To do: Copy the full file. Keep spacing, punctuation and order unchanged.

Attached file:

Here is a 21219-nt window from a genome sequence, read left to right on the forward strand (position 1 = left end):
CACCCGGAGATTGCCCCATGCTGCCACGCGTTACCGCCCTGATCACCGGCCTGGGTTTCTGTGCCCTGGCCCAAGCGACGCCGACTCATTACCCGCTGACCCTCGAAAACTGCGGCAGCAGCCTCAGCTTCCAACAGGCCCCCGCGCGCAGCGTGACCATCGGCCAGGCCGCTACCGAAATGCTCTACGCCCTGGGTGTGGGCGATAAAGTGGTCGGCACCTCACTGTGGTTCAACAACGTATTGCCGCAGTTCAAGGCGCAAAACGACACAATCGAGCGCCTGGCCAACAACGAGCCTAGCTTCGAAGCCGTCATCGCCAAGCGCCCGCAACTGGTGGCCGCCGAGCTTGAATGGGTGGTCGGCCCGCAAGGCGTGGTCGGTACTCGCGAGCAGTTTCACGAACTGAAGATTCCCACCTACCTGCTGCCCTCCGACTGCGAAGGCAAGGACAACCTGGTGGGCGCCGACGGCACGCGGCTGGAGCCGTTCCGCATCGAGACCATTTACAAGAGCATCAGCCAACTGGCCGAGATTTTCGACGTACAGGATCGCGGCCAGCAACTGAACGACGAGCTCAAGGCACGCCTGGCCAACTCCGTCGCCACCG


Here is a 21219-nt window from a genome sequence, read left to right on the forward strand (position 1 = left end):
CACCCGGAGATTGCCCCATGCTGCCACGCGTTACCGCCCTGATCACCGGCCTGGGTTTCTGTGCCCTGGCCCAAGCGACGCCGACTCATTACCCGCTGACCCTCGAAAACTGCGGCAGCAGCCTCAGCTTCCAACAGGCCCCCGCGCGCAGCGTGACCATCGGCCAGGCCGCTACCGAAATGCTCTACGCCCTGGGTGTGGGCGATAAAGTGGTCGGCACCTCACTGTGGTTCAACAACGTATTGCCGCAGTTCAAGGCGCAAAACGACACAATCGAGCGCCTGGCCAACAACGAGCCTAGCTTCGAAGCCGTCATCGCCAAGCGCCCGCAACTGGTGGCCGCCGAGCTTGAATGGGTGGTCGGCCCGCAAGGCGTGGTCGGTACTCGCGAGCAGTTTCACGAACTGAAGATTCCCACCTACCTGCTGCCCTCCGACTGCGAAGGCAAGGACAACCTGGTGGGCGCCGACGGCACGCGGCTGGAGCCGTTCCGCATCGAGACCATTTACAAGAGCATCAGCCAACTGGCCGAGATTTTCGACGTACAGGATCGCGGCCAGCAACTGAACGACGAGCTCAAGGCACGCCTGGCCAACTCCGTCGCCACCG